While this tendency has historically been balanced by Republican voters in the suburbs, Democrats have significantly increased their suburban support in the past decade. 89% of the total number of cities in those states have fewer than 3000 people; hundreds have fewer than than 1000. The city of Chicago is heavily Democratic. Nebraska, in common with five other Mid-West states (Kansas, Oklahoma, North and South Dakota and Iowa), is feeling the brunt of falling populations. This region is cosmopolitan, densely populated, industrialized, and settled by a variety of ethnic groups. [1] (http://www.rootsweb.com/~neresour/OLLibrary/Journals/HPR/Vol06/nhrv06pc.html). This region includes a few counties in Indiana and Wisconsin and streches across much of the Northern Illinois toward the Iowa border, generally along and north of Interstate 80. The adoption of national prohibition in 1918 with Nebraska as the thirty-sixth state necessary to make prohibition a part of our constitution.

The first is Chicagoland, including the city of Chicago, its suburbs, and the adjoining exurban area into which the metropolis is expanding. The National Arbor Day Foundation is still headquartered in Nebraska City. Illinois has three major geographical divisions. Arbor Day began in Nebraska. Illinois also borders Michigan, but only via a water boundary in Lake Michigan. At that time, the capital was moved from Omaha to Lancaster, later renamed Lincoln after the recently assassinated President Abraham Lincoln. and borders on Lake Michigan. Surrounding states are Wisconsin to the north, Iowa and Missouri to the west, Kentucky to the south, and Indiana to the east. Nebraska became the 37th state in 1867, shortly after the Civil War.

It is in the north-central U.S. Many of the first farm settlers built their homes out of sod because they found so few trees on the grassy land. See List of Illinois counties. In the 1860s, the first great wave of homesteaders poured into Nebraska to claim free land granted by the federal government. The judiciary is comprised of the state supreme court, which oversees the lower appelate courts and circuit courts. The territorial capital of Nebraska was Omaha. Legislative functions are given to the Illinois General Assembly, comprised of the 118-member Illinois State House of Representatives and the 59-member Illinois State Senate. The Kansas-Nebraska Act became law on May 30, 1854 which established the US territories of Nebraska and Kansas.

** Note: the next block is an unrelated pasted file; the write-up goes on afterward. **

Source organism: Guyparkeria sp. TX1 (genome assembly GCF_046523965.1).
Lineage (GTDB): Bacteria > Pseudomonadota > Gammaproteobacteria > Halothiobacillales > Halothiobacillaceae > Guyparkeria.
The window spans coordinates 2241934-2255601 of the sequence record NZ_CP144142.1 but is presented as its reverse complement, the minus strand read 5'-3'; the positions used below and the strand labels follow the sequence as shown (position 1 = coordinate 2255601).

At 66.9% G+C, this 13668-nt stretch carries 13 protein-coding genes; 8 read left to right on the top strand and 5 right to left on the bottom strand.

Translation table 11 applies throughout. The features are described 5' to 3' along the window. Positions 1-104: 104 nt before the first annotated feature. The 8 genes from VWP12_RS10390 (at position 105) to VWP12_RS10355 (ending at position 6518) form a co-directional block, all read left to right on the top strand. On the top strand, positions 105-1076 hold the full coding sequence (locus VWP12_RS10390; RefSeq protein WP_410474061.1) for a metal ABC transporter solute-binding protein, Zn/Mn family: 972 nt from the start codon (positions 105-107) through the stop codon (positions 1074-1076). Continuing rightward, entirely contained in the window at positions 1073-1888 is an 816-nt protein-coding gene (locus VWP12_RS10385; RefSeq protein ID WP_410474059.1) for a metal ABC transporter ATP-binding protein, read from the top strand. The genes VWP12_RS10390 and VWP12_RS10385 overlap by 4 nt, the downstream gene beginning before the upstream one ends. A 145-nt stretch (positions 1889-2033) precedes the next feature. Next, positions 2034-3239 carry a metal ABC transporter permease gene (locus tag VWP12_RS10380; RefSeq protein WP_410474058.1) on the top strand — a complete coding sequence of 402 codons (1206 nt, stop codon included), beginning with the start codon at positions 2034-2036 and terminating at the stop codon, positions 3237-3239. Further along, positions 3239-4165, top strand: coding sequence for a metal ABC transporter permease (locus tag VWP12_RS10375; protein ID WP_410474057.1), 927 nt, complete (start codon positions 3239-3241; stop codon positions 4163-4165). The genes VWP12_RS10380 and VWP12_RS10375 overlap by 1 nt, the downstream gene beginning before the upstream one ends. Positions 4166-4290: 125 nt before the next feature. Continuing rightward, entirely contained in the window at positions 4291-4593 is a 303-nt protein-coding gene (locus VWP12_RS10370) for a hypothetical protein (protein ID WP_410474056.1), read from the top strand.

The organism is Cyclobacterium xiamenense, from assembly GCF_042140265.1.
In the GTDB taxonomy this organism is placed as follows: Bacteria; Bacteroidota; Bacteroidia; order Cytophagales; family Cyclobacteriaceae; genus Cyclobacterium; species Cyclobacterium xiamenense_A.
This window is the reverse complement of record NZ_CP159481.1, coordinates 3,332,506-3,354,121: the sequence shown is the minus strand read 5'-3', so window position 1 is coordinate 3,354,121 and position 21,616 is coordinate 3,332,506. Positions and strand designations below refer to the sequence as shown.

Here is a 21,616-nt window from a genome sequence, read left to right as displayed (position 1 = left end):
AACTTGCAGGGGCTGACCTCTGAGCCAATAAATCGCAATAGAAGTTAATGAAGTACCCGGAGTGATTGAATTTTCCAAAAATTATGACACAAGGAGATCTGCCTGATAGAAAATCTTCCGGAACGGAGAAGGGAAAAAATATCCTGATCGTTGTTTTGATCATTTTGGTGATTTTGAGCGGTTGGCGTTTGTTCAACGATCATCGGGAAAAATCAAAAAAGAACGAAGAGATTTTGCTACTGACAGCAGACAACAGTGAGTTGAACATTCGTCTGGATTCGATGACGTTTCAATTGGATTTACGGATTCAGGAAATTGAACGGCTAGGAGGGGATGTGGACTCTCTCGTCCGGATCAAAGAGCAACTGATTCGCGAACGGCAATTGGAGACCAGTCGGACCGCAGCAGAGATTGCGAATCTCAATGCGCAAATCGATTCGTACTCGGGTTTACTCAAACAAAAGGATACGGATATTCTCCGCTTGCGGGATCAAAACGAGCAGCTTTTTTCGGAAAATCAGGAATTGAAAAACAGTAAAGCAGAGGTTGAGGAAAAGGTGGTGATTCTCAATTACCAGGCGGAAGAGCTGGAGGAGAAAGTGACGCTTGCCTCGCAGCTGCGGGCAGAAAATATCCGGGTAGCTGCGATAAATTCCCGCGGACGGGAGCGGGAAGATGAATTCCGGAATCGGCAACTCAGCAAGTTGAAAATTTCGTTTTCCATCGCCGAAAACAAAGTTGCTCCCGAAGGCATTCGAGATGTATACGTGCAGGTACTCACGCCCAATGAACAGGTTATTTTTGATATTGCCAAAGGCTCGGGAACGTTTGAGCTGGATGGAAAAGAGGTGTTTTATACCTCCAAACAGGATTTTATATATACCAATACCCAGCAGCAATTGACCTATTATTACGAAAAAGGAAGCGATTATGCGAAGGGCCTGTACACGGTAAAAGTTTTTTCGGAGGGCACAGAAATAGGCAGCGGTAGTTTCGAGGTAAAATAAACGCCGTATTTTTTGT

The executive branch is led by the Governor of Illinois. Much of the history of the State is the story of the impact of the Nebraska farmer. As codified in the state constitution, there are three branches of government: executive, legislative and judicial. Nebraskans have practiced scientific farming to turn the Nebraska prairie into a land of ranches and farms. The state government of Illinois is modeled after the federal government with adaptations originating from traditions cultivated during the state's frontier era. Once considered part of the Great American Desert, it is now a leading farming state. Seventeen cavalry regiments were also mustered, as well as two light artillery regiments. Nebraska a midwestern State of the United States, Nebraska gets its name from a Native American (Oto) word meaning "flat water", after the Platte River that flows through the State.

Beginning with President Lincoln's first call for troops and continuing throughout the war, Illinois mustered 150 infantry regiments (see Illinois in the Civil War), which were numbered from the 7th IL to the 156th IL. Chokecherry Places, Essays from the High Plains, Merrill Gilfillan, Johnson Press, Boulder, Colorado, trade paperback, ISBN 1-55566-227-7. During the Civil War, over 250,000 Illinois men served in the Union Army, more than any other northern state except New York, Pennsylvania and Ohio. Lincoln Stars, United States Hockey League. By 1857, Chicago was Illinois' largest city (see History of Chicago). Omaha Beef, Arena Football. Chicago gained prominence as a canal port after 1848, and as a rail hub soon afterward. Creighton Bluejays, college basketball.